The 36th CRASH-Bs were run against a backdrop of a chaotic weekend of weather in Boston, where the second blizzard in three days blew through outside of BU's Agganis Arena during the competition. Fittingly for the time of year, even though the weather outside was frightful, the erging inside was, if perhaps not delightful, typically hard and fast.
Open & Lightweight
As is often the case, the last individual race of the day brought the day's fastest times. Polish National Team athlete Bartosz Zablocki pulled through longtime CRASH-B competitor Pavel Shurmei of Belarus in the last 500 meters for the win in 5:45.8 - while the silver (medal) lining for Shurmei was setting a new world record in the Men's 40-49 category of 5:47.8 in the race. Cuba's Angel Fournier Rodriquez was third.
"Thanks to the people in the stands, they were amazing," said Zablocki. "I tried to row the first 1000 relaxed, then the last 500 meters I closed my eyes and went for it."
The Open Women's race was close for the first 1k, with Australia's Georgie Rowe setting the pace early. But the second half of the piece saw Ukrainian W4x Olympian Olena Buryak pull away enroute to a win in 6:33, her second win in Boston after winning in 2013. Rowe finished in second at 6:40. 4, with Netherlands rower Jose Van Veen in third in 6:41.7.
"It was hard, because I was ill for the last month," said Buryak. "I spent a lot of the time lying in bed. I came here and thought I might go 6:45, but this girl from Australia, she was in front of me until 500 and then I wanted to scream. It was hard because there is no more oxygen; it was hard to breathe, but it's okay."
After her win, Buryak was drafted on short notice by Shurmei, her husband, to row in the four-person relay race. "He felt very ill after his race and said, 'you row in the relay,'" said Buryak, who gamely joined in and helped the relay win. "I said, okay, then I needed to make one more 500 meters, but I'm still alive, so it’s not so bad. Now, I have two hammers."
Southern Cal rower Sam Melvin brought home two hammers in the lightweight category, taking the overall and the U23 titles with a 6:14.6. Melvin said he aimed to keep it simple. "I wasn't sure how I was going to do today, but you can't really focus on what the other guys are doing, just race your own race." Florida Tech (and Spanish LM1x) rower Jose Gomez Feria took second place and the collegiate title in 6:16.1, with Alex Ridenour in third in 6:20.0.
The Women's Lightweight saw a hometown one-two today, with Riverside's Erin Roberts (6:58) and Hilary Saeger (7:06) taking top honors. Finishing third in 7:19.7 was high school athlete Annie Phillips of Y Quad Cities, who took home the hammer in the U23 category in the event. Because CRASH-B rules limit HS events to athletes who will not turn 19 during the calendar year, high school athletes who don't make the age cutoff race in the Junior/HS events, but have their times ranked with the U23/Open competitors in their event.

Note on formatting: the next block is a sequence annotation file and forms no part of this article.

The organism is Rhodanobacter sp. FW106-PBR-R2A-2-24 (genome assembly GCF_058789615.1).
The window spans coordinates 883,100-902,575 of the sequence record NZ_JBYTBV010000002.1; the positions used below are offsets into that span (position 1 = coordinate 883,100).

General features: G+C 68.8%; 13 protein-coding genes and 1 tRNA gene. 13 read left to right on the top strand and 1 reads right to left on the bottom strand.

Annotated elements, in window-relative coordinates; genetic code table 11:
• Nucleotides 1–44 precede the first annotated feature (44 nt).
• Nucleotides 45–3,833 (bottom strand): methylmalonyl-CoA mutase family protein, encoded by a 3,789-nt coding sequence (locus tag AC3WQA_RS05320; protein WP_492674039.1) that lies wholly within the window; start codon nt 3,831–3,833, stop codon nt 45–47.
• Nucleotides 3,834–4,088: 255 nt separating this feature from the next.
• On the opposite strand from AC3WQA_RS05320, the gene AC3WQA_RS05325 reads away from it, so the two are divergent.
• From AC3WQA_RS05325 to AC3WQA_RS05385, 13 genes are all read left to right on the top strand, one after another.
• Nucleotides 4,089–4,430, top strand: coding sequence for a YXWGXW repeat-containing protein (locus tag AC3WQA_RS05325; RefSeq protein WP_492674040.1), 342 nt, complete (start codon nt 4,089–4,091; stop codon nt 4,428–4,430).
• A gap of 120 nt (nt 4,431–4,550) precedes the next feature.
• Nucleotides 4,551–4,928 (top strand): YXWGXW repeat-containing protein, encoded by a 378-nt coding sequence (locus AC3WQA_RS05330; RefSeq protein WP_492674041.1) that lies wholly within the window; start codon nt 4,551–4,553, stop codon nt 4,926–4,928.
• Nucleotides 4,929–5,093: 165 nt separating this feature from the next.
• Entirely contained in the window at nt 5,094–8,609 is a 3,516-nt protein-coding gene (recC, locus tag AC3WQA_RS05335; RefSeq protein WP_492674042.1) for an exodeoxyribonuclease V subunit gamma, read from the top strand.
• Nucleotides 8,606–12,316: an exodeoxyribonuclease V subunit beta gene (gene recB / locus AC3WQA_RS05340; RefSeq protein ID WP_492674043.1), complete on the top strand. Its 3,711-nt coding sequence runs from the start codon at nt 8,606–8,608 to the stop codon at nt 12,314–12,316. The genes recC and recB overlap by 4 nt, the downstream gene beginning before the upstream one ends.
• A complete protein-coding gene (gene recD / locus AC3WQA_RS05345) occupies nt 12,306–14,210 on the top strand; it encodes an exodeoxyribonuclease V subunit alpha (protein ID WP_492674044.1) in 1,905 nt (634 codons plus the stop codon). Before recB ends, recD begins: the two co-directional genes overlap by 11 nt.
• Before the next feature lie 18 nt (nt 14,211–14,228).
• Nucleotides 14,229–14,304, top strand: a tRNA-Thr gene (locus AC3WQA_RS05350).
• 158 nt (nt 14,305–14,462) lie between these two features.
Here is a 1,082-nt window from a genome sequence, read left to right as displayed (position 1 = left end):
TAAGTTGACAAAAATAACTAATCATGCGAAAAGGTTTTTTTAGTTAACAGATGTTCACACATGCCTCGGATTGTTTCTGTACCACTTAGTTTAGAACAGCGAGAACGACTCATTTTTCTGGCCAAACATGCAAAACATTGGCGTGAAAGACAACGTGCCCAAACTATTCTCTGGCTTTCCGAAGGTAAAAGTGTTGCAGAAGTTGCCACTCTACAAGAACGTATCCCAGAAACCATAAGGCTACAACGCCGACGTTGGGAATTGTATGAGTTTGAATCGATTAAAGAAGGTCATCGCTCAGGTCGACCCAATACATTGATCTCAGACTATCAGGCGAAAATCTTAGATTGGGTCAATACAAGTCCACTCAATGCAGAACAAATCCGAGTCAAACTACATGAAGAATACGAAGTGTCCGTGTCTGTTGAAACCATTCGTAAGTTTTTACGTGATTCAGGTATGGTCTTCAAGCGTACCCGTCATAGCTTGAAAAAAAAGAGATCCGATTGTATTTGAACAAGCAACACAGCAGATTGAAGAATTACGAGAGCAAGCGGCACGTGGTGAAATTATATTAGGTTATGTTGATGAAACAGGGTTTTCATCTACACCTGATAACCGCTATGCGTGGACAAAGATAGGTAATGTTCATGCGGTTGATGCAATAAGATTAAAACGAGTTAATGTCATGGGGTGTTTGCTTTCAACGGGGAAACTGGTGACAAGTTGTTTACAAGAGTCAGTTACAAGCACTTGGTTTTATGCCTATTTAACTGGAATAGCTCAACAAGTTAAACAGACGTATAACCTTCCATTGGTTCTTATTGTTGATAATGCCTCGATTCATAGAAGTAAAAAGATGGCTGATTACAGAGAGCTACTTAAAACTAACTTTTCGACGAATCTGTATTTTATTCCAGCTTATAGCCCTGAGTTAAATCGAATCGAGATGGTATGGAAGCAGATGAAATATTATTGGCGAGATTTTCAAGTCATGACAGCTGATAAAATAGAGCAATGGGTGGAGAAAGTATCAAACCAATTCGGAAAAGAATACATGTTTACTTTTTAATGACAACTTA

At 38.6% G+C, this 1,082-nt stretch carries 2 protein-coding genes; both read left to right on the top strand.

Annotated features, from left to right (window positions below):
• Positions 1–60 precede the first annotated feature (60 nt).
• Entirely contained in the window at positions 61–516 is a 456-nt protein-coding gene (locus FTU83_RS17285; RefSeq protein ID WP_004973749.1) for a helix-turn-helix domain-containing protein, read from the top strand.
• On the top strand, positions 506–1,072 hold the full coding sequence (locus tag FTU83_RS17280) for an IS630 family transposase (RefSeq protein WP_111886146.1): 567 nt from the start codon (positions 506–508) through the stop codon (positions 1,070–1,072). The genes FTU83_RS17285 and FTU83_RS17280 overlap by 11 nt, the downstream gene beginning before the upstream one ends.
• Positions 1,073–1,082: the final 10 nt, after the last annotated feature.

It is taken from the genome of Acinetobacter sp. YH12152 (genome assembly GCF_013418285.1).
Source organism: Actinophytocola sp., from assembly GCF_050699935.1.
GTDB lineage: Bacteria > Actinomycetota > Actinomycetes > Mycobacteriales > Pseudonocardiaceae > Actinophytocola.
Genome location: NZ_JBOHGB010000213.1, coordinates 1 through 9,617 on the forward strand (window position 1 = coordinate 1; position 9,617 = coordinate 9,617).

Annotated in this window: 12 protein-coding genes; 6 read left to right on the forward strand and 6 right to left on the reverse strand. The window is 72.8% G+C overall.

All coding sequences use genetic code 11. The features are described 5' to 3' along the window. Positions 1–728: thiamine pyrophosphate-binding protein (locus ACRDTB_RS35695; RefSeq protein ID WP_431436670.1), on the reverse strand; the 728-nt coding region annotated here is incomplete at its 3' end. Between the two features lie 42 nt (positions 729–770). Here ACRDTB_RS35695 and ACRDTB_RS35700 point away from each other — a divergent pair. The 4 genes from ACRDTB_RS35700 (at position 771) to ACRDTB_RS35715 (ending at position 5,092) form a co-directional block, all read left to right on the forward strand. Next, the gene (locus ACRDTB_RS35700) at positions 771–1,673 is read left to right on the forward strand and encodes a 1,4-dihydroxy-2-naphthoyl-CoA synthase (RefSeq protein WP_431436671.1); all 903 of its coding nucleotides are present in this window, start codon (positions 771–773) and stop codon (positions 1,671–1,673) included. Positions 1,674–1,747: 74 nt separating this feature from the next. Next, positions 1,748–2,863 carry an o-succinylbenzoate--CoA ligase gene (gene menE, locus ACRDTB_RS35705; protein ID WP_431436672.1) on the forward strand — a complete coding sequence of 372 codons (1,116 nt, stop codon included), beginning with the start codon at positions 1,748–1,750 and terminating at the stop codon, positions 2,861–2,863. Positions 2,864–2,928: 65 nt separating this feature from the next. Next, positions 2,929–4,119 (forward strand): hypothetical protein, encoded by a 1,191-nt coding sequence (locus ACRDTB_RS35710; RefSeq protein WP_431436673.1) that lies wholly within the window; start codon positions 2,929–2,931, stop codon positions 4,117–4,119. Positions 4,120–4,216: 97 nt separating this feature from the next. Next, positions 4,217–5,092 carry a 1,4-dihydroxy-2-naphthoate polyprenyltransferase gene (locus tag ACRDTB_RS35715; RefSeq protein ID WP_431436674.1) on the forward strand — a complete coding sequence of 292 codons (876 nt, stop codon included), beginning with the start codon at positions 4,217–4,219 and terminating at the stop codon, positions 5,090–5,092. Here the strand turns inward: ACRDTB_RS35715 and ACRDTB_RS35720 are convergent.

The Junior racing at CRASH-B once again produced not only great results but also some wonderfully pure moments of rowing camaraderie and competition. Junior Men's winner Joe Johnson of DC's Gonzaga Academy has been here before, finishing as runner-up last year. But he sealed the deal this year, going 6:00.4 for the win ahead of German Moritz Wolff.
"I've heard this tossed around a lot today, that this is a difficult venue to perform at," said Johnson after the race. "I don't really put much credence into that, but I gave it a little bit today. I PR'd on the erg last week, but it just felt a little heavy this week. I knew I had some very, very fast finishers behind me. So, even if I was ahead, I was worried that they might spring back, just because of the nature of the beast."
For Germany's Wolff, the CRASH-Bs might have been a little bit of a letdown. Wolff set a World record of 5:58 for the Men's 15-16 just a few weeks ago, while finishing 6:08 in Boston. If he was disappointed, he didn't let on. "This was my first time in USA, and I would like to come back here," he said. "We were the only jet to land at the airport in Boston during the blizzard on Thursday, so I felt the pain from the jet lag in the race. I thought that maybe my time might be better but it's hard to eat healthy food here."
Another 2016 runner-up who improved to the top spot this year was Connecticut Boat Club's Kaitlyn Kynast, who just missed a PR in winning the Junior Women's event in 6:50. "It was by far the most consistent 2k I've ever done," said Kynast. "It was not a PR, so I am a little bit bummed about that, but with all the pressure and build up of crash week, pretty happy about my performance. This is my first hammer, and I'm so excited!"
Racing in the Junior Women's Lightweight event, 2016 Junior World Champion Caroline Sharis recycled her Junior Worlds race plan to break free from the pack with about 750 to go to go on to win in 7:15.2. "I just wanted to row my own race, and just really get off to a good start," said Sharis. "I decided to go for it around 750, and was able to bring it home today, which was really cool."